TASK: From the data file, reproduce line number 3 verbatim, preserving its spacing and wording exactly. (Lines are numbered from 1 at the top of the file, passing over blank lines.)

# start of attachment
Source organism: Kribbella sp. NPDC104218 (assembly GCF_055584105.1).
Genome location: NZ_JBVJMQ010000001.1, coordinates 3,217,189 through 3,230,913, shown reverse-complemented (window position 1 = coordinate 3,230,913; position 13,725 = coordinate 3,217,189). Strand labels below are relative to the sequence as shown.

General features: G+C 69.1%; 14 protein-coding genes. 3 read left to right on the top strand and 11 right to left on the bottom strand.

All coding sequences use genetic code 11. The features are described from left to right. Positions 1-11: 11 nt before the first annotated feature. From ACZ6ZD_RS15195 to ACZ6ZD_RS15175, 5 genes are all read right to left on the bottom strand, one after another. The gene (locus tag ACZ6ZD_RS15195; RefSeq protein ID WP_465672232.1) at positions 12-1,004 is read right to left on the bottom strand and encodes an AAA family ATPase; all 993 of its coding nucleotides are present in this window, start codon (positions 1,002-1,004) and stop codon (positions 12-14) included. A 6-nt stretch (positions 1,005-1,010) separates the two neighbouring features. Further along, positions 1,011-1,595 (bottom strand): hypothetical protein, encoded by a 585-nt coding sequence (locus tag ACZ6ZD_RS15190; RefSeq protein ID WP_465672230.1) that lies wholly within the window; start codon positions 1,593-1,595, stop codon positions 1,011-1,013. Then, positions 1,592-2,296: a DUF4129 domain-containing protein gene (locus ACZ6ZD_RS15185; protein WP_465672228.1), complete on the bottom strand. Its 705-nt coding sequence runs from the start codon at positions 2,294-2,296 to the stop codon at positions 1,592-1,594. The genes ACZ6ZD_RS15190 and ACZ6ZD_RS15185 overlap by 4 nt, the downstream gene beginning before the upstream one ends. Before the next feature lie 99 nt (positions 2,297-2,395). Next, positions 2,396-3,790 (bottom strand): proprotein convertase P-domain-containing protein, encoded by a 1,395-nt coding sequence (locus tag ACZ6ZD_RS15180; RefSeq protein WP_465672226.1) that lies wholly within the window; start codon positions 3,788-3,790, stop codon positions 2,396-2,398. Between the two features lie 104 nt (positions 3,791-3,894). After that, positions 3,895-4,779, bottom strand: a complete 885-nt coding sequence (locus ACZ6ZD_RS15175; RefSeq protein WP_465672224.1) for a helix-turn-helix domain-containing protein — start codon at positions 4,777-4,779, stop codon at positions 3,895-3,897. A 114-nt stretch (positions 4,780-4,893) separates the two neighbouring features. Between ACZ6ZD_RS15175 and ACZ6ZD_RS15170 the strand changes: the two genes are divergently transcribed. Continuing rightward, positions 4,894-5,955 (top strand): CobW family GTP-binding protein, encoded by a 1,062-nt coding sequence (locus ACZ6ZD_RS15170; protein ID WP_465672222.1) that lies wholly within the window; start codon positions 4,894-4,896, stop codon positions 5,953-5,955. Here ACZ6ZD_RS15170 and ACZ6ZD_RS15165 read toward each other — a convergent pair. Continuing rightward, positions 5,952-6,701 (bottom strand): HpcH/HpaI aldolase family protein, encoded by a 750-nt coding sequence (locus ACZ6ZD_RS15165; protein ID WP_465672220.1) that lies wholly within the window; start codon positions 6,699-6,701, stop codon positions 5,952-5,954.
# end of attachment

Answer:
General features: G+C 69.1%; 14 protein-coding genes. 3 read left to right on the top strand and 11 right to left on the bottom strand.